A.J. Hawk: It. Is. Time.


A.J. Hawk, the Green Bay Packers inside linebacker, the franchise’s all-time leading tackler, has given the team nine years of service, has given his blood, sweat and tears to his brethren and fans and will be remembered as a Super Bowl champion.

A.J. Hawk. Raymond T. Rivard photograph

But A.J. Hawk isn’t the same A.J. Hawk of nine years ago when the Packers drafted him fifth overall in the NFL Draft. He’s not the same player who stepped up to help lead his team to a Super Bowl championship. He’s not the same player who in the past has taken on blockers in the hole, shed them and made the tackle.

And for A.J. Hawk, his contributions to the team – if you read the writing that was placed on the wall last week by defensive coordinator Dom Capers – will decrease. In all, Hawk played fewer than 50 percent of the team’s defensive snaps last Sunday – most of it in the team’s base 3-4 defense.

However, the team plays mostly the nickel – a defense where Capers utilized Sam Barrington and sent Hawk to the bench.

In a piece published yesterday, Green Bay Press Gazette writer Pete Dougherty said that it’s time for Hawk to come in off the bench and be at the ready in the event of an injury.

Hawk can still contribute, Dougherty said, but it’s time for the Packers to move away from relying on Hawk to make plays that he is incapable of continuously making anymore.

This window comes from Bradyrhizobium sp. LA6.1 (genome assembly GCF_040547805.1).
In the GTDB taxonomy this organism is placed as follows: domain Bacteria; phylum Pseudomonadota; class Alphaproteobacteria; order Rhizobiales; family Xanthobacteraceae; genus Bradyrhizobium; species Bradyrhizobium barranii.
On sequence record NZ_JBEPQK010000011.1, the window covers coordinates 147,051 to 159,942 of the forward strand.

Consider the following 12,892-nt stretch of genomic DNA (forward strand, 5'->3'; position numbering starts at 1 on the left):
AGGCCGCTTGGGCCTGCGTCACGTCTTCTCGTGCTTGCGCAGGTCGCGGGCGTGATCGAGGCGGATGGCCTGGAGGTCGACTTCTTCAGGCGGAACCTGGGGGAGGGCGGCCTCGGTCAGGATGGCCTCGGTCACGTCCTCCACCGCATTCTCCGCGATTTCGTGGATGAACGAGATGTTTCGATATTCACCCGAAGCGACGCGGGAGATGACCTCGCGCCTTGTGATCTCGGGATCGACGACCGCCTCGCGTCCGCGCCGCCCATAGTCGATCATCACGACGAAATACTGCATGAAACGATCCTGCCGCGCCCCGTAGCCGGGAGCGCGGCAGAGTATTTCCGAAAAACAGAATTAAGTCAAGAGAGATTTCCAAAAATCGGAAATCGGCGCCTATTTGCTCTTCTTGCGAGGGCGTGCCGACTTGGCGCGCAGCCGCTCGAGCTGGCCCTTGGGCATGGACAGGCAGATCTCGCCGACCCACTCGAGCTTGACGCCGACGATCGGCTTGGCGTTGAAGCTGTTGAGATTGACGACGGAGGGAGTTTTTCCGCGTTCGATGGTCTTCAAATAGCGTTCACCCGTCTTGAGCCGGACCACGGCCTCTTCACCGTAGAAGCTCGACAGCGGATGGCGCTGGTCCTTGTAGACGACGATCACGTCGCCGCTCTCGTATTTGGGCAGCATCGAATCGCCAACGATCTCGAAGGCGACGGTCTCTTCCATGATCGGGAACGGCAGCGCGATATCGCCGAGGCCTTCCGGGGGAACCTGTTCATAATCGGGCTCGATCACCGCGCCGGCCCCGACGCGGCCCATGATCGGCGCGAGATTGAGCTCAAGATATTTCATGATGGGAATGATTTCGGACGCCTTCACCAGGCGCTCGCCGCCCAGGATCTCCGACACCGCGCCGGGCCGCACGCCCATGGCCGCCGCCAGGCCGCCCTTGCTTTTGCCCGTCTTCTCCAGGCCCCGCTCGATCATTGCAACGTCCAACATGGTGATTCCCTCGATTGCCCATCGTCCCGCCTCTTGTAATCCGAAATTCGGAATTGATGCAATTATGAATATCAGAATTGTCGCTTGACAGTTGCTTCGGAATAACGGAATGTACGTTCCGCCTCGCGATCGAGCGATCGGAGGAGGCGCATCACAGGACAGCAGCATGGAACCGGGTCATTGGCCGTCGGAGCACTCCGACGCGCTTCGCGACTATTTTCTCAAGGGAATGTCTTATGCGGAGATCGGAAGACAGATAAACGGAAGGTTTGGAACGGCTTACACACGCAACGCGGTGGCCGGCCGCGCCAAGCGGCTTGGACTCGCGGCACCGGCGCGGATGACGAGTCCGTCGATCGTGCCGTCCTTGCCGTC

Here is some of what Dougherty said:

"At 230-235 pounds, he’s anywhere from 10-20 pounds lighter than his playing weight for most of his career with the Packers. He never was one to take on blockers, but at the lighter weight he’s still not explosive enough to go around or beat them to the spot."

It’s time to move on.

Frankly, I was shocked when the Packers decided to neglect the inside linebacker position in last spring’s draft. It was a position of need, but Ted Thompson decided to forego drafting players who might be ready to step in and contribute.

The plan was to go with Brad Jones and Hawk.

That plan failed from the get-go with Jones; now things have caught up with Hawk, who is probably on his way out of Green Bay’s plans.

It was only when Capers moved Clay Matthews to the inside did the Packers show any improvement in their run defense.

Capers continues to tweak his defense and said this week that his plans for Hawk may continue to change, but that sounds like he’s only covering up the fact that Hawk isn’t in their long-term plans.

A.J. Hawk. Raymond T. Rivard photograph

More from Dougherty:

"But in reality, it’s almost impossible to see how Capers could play Hawk ahead of Barrington in the nickel, or for that matter, ahead of Brad Jones. The Packers’ nickel run defense improved dramatically when they moved Clay Matthews to inside linebacker, and improved again last week with Barrington replacing Hawk. How could they go back?"

That’s a good question …

The answer is that they can’t go back to relying on Hawk like they used to.

If used correctly, Hawk could continue to contribute to this 2014 edition of the Green Bay Packers … but when looking down the road, Hawk will have to be phased out.

It. Is. Time.